20. Structural domains in NADPH: Protochlorophyllide oxidoreductases involved in catalysis and substrate binding. Final report

    Energy Technology Data Exchange (ETDEWEB)

    Timko, Michael P.

    1999-09-24

    Until recently little direct information was available about specific structural determinants within the light-dependent NADPH: protochlorophyllide oxidoreductases (PORs) required for substrate and cofactor binding, catalytic activity, and thylakoid membrane localization. Based on our previous DOE-funded studies, during the past year we brought to fruition a number of ongoing experiments, initiated several new avenues of investigations, and overall have made considerable progress towards establishing the basic structural parameters governing POR function. Our studies to date have defined residues and domains involved in substrate and cofactor binding and catalysis, and elaborated on the mechanism for membrane localization of POR in developing plastids. Our results and their significance, as well as our work in progress, are detailed.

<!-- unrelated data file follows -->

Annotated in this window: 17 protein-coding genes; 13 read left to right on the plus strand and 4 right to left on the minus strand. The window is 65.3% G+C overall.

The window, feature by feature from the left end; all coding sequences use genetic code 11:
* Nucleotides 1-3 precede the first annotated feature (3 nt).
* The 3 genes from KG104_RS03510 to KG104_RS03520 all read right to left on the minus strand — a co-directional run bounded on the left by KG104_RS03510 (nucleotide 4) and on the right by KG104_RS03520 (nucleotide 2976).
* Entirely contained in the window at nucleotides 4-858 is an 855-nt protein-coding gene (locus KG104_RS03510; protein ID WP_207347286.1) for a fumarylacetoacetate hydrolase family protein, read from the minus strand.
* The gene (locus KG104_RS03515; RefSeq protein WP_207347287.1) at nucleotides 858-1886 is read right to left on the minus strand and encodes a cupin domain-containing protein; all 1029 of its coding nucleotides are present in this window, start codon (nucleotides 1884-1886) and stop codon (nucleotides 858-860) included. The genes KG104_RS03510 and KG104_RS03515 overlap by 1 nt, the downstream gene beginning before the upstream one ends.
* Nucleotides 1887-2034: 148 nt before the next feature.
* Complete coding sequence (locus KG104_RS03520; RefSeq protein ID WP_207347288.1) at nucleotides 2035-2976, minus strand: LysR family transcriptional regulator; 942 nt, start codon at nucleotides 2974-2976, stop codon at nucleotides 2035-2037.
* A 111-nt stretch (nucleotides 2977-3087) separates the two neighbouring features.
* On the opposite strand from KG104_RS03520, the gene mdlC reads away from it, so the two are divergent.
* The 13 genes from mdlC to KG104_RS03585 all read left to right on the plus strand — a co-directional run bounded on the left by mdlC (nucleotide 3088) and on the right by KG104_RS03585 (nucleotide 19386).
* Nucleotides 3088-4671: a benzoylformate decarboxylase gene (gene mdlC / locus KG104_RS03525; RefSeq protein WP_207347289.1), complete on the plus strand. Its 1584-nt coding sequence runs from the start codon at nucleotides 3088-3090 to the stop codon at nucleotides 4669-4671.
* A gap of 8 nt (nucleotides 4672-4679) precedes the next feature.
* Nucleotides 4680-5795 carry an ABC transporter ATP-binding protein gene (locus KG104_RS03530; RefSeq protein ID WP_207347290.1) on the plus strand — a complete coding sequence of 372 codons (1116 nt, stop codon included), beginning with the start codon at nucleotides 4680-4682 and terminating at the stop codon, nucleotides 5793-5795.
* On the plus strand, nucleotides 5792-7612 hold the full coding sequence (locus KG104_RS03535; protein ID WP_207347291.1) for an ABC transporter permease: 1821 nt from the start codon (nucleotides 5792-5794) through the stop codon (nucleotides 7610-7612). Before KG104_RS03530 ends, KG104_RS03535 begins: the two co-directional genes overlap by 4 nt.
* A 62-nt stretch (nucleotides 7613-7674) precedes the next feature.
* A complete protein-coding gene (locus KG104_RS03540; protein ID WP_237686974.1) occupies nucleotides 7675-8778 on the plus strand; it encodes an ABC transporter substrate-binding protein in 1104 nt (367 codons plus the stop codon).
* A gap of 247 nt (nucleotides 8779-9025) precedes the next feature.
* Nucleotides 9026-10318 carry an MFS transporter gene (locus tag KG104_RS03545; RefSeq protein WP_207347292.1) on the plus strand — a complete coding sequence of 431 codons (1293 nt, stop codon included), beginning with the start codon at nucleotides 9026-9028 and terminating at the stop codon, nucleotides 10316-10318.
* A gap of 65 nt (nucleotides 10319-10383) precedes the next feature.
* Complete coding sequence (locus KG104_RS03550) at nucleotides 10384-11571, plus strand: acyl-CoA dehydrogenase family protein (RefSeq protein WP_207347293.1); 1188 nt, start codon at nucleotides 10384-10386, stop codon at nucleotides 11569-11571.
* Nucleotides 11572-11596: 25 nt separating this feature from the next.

1. Enantiocomplementary Yarrowia lipolytica Oxidoreductases: Alcohol Dehydrogenase 2 and Short Chain Dehydrogenase/Reductase

    Directory of Open Access Journals (Sweden)

    Margit Winkler

    2013-08-01

    Full Text Available Enzymes of the non-conventional yeast Yarrowia lipolytica seem to be tailor-made for the conversion of lipophilic substrates. Herein, we cloned and overexpressed the Zn-dependent alcohol dehydrogenase ADH2 from Yarrowia lipolytica in Escherichia coli. The purified enzyme was characterized in vitro. The substrate scope for YlADH2 mediated oxidation and reduction was investigated spectrophotometrically and the enzyme showed a broader substrate range than its homolog from Saccharomyces cerevisiae. A preference for secondary compared to primary alcohols in oxidation direction was observed for YlADH2. 2-Octanone was investigated in reduction mode in detail. Remarkably, YlADH2 displays perfect (S-selectivity and together with a highly (R-selective short chain dehydrogenase/ reductase from Yarrowia lipolytica it is possible to access both enantiomers of 2-octanol in >99% ee with Yarrowia lipolytica oxidoreductases.

  2. Schistosoma mansoni ferredoxin NADP(H) oxidoreductase and its role in detoxification.

    Science.gov (United States)

    Girardini, Javier E; Dissous, Colette; Serra, Esteban

    2002-01-01